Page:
In this week's news, U Mass Dartmouth is soliciting proposals to privatize their bookstore. Not everyone is happy with the move, however. Some, including the professional staff union president, call this a "secretive" push toward privatization. But the administration sees this as another opportunity to increase services for students while reducing costs.
I won't comment on Dartmouth's move, but I will draw a parallel to a discussion from a CIC TechForum from years ago, probably around 2000 or 2001. In that TechForum, a presenter addressed the issue of "owning" the interface between student and university. Speaking to the then-new trend to "outsource" development of web systems such as registration and admissions, the presenter highlighted his disapproval for outsourcing by asking, "Can you imagine what it would be like if we outsourced our bookstores to Amazon?"
I thought that would be great!
Not all outsourcing is bad. And in the hypothetical case of Amazon, I thought that would be a huge improvement for university bookstores. Remember that circa 2000, most university bookstores were in-person only. If you wanted to buy course materials, you visited in person, picked out your textbooks, notebooks, pens, … whatever. You didn't have the option of buying online. Only a few had experimented with online ordering (although this is common today).
I imagined an online "Amazon-U" bookstore where students could buy their course textbooks online, and have them delivered directly to their dorm room or campus apartment. And next to each textbook, you might have a list of other, related resources. "Students who bought this text book also bought…" might show study guides, Cliffs Notes, or textbooks from related courses. For example, a physics textbook might link to a statistics textbook. Or a novel (such as for a literature class) might link to the movie adaptation on DVD.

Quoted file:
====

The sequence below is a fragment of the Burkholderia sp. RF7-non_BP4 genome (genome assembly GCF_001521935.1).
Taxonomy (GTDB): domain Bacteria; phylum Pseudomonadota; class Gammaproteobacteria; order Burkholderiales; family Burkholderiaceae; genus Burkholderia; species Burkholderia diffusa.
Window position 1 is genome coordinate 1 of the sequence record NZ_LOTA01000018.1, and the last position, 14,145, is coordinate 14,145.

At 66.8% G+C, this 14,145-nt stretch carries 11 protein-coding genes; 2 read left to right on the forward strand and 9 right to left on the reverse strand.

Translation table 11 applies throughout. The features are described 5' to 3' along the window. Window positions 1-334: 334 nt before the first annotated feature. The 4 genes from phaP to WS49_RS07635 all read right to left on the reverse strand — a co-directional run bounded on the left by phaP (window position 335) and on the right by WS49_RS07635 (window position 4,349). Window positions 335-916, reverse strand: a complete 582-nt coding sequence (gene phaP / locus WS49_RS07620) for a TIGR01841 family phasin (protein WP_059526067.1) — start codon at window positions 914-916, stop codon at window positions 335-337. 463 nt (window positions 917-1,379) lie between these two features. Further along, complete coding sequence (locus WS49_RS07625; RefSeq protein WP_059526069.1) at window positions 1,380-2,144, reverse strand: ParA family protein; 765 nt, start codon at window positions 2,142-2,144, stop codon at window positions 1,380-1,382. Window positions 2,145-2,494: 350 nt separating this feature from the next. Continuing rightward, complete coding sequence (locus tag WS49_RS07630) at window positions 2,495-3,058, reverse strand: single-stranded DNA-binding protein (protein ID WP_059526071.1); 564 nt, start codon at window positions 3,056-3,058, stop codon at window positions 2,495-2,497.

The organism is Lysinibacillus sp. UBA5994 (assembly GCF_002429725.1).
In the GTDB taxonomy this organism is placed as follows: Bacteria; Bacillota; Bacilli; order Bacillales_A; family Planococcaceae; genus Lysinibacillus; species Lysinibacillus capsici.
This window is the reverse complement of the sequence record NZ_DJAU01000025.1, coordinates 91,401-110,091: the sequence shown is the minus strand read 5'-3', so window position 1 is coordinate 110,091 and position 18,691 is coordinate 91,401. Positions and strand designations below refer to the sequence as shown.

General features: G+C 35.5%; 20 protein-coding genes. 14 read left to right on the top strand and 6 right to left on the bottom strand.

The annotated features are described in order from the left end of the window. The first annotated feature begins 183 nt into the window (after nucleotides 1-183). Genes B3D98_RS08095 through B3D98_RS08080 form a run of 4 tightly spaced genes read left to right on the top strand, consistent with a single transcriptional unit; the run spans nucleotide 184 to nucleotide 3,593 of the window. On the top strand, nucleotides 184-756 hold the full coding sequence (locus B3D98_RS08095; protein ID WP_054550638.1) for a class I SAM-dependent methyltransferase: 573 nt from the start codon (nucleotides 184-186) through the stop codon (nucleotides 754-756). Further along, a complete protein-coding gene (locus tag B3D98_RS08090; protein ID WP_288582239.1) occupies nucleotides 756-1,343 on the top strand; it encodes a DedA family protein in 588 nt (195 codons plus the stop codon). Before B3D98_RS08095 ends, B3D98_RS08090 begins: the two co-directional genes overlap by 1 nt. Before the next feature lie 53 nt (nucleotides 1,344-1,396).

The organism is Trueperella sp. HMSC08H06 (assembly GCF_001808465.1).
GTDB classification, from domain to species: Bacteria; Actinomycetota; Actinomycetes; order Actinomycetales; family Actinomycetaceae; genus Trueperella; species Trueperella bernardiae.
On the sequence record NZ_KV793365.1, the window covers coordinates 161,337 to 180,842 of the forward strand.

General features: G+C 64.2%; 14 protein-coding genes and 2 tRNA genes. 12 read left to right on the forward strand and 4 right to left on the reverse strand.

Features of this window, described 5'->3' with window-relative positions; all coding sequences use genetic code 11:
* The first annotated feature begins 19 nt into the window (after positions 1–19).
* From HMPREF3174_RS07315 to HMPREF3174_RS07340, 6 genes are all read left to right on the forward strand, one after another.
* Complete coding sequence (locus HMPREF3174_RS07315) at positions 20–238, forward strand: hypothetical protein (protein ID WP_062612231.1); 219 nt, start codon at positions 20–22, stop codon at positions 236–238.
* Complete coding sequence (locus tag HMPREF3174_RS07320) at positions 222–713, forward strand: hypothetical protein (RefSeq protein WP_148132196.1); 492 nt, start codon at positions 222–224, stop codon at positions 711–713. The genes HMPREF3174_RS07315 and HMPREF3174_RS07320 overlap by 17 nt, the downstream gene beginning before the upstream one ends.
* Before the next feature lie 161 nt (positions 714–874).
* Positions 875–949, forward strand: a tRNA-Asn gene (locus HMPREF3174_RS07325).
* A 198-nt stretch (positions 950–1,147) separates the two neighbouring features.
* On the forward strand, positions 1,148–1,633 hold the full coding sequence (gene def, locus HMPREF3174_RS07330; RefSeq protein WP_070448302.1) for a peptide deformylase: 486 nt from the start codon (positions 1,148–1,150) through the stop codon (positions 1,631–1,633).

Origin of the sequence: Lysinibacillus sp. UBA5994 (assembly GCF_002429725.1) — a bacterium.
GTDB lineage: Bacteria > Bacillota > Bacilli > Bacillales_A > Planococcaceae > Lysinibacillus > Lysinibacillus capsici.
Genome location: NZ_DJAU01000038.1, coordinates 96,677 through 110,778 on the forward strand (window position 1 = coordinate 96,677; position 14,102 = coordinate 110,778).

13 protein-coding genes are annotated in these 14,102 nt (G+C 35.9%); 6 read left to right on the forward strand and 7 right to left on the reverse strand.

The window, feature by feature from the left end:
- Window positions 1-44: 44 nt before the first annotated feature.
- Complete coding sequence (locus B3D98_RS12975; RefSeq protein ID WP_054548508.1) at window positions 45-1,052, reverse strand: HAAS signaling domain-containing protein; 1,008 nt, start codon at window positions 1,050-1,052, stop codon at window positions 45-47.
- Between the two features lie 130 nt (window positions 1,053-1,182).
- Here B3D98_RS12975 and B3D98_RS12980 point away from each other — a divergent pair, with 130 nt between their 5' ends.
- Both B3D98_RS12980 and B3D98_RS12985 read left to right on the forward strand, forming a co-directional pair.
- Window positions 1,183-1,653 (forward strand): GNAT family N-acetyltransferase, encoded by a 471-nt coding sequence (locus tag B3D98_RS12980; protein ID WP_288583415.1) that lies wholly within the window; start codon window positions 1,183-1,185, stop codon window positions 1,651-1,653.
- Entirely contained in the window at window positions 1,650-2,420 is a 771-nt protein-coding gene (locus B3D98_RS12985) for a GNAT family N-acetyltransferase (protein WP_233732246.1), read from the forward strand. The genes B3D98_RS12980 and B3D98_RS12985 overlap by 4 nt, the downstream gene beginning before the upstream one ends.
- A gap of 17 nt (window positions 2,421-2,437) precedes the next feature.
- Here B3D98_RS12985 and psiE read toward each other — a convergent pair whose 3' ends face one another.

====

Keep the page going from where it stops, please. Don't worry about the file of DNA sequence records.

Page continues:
Just like Amazon's regular online bookstore, students could rate the textbooks and leave comments. "This textbook was good, but also buy the study guide that goes with it" or similar comments could help other students make the best decisions in buying their course materials.
I still think outsourcing to Amazon or a similar private reseller would have been a good idea. But 2000 was too early for privatization. Higher ed just wasn't ready for outsourcing. As the Dartmouth article mentions, in 2013, campus bookstores are one of the few in public higher education still run by universities. In recent years, higher ed has slowly begun to outsource "commodity" services such as email, areas where a university cannot really add new "value" to the service. How can we improve on the email experience, when Google and other provides already do it so well, and at lower cost?
The bookstore is one area that I believe will see increased privatization over the next decade. I don't believe it will move quickly, however. But eventually, I predict this will become much more common.